...But it has also clarified for me that being grounded in my life is different from being grounded in my mind/body, and that I've made great leaps of progress toward being "grounded," without yet reaching it fully. Be it a small corner of a shared bedroom, the kitchen that is really YOUR SPACE, or a whole condo to yourself-- your home space is where you put down your roots. And feeling rooted-- having a space that nourishes and nurtures you-- is the basis for feeling grounded, and acting from a place of strength. It is the space to which we can retreat when we need to think, or to experience an overwhelming emotion. It is our safe space, and the place that allows us complete control and complete honesty.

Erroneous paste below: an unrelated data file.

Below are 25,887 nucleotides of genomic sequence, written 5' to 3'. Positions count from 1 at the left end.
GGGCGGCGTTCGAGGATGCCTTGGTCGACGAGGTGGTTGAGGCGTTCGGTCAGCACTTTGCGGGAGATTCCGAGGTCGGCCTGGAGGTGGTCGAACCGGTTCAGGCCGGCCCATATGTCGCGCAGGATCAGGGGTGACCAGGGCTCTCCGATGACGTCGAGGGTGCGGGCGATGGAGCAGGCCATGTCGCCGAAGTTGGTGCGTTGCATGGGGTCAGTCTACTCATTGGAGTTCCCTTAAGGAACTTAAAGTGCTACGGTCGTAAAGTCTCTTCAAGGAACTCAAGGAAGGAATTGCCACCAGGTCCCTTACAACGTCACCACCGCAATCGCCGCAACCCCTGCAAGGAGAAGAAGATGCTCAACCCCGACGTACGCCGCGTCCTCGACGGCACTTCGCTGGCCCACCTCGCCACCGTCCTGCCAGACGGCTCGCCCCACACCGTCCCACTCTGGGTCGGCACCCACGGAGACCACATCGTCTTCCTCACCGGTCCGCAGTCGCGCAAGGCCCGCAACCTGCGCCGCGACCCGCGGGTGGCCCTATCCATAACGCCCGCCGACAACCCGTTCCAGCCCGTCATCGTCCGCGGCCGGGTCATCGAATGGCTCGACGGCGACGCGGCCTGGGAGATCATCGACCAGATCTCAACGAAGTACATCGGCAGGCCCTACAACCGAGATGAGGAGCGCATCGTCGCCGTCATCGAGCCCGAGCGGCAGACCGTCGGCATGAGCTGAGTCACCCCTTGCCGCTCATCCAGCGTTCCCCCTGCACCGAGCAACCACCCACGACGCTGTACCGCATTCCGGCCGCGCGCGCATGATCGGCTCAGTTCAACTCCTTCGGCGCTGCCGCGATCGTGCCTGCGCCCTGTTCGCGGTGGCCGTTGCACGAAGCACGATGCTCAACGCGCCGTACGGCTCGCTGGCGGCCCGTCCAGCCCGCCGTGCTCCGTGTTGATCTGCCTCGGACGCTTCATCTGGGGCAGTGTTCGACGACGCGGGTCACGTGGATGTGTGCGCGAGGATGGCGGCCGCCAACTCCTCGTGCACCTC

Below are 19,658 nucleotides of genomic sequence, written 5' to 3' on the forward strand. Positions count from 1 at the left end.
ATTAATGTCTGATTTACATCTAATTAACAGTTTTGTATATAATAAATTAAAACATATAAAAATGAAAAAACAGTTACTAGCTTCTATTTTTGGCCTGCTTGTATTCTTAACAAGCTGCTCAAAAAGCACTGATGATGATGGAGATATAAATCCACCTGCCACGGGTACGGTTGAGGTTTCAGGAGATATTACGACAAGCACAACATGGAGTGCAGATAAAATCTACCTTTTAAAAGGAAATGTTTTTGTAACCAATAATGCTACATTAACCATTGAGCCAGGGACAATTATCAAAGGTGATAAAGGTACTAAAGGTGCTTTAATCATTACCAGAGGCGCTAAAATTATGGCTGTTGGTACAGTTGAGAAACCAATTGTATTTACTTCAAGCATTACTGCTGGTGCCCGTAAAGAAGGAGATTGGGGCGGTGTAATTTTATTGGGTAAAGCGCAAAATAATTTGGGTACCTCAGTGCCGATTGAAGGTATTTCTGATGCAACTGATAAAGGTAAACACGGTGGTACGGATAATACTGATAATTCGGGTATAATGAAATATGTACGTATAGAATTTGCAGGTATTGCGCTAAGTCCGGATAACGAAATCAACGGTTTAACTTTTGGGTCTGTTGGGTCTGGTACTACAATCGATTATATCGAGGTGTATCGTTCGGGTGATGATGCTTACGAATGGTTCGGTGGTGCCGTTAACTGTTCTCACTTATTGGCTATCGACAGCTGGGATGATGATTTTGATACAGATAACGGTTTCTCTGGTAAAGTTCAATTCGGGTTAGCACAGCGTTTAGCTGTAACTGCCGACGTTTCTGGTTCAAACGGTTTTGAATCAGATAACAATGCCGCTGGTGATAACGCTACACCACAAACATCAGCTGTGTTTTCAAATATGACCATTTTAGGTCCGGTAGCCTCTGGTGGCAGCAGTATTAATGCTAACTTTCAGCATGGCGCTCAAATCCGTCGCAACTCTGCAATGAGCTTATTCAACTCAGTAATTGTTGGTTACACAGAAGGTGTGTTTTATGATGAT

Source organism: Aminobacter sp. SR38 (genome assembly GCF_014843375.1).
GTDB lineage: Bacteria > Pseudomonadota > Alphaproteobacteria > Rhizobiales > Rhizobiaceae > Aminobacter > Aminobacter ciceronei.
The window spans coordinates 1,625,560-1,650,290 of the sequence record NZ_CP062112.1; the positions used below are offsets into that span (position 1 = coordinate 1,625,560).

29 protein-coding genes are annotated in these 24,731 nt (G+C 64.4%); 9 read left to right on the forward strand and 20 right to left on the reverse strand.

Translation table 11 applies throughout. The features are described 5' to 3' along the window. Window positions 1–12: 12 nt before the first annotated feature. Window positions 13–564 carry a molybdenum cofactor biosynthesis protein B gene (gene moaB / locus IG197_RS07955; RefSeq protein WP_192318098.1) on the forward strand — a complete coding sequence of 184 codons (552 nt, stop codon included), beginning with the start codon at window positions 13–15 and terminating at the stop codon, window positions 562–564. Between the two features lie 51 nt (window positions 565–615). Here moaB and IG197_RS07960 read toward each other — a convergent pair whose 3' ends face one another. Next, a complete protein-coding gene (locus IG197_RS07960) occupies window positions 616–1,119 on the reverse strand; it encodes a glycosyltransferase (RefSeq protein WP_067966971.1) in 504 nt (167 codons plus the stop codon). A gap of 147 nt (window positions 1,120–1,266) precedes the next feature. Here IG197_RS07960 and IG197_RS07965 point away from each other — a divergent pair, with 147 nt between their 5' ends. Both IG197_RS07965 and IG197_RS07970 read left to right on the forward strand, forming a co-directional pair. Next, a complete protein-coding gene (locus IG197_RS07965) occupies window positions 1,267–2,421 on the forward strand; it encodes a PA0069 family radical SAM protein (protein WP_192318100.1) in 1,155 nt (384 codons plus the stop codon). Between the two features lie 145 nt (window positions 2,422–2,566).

Without a space of my own, I just don't feel grounded. I don't feel like I'm pushing outward into the world from a solid foundation. And sometimes, even if I do have my own space, the quality of it can be just as influential. Right now, for example, there is a large and untidy pile of papers that need to be sorted into keep, toss, shred, recycle. Mixed into the papers are dirty socks, half-completed art projects, library books, and a sewing machine. The chaos appalls me. I want to retreat to serenity, to a space that is organized and usable from the moment I arrive in it. Right now, I think my space is simply reflecting my sense of confusion, and unrest. My current lack of commitment to a specific project or path. Organizing this space will go a long way toward organizing my approach to life in general. I'm hoping it'll help me clarify my priority of commitment to paths and projects, as well.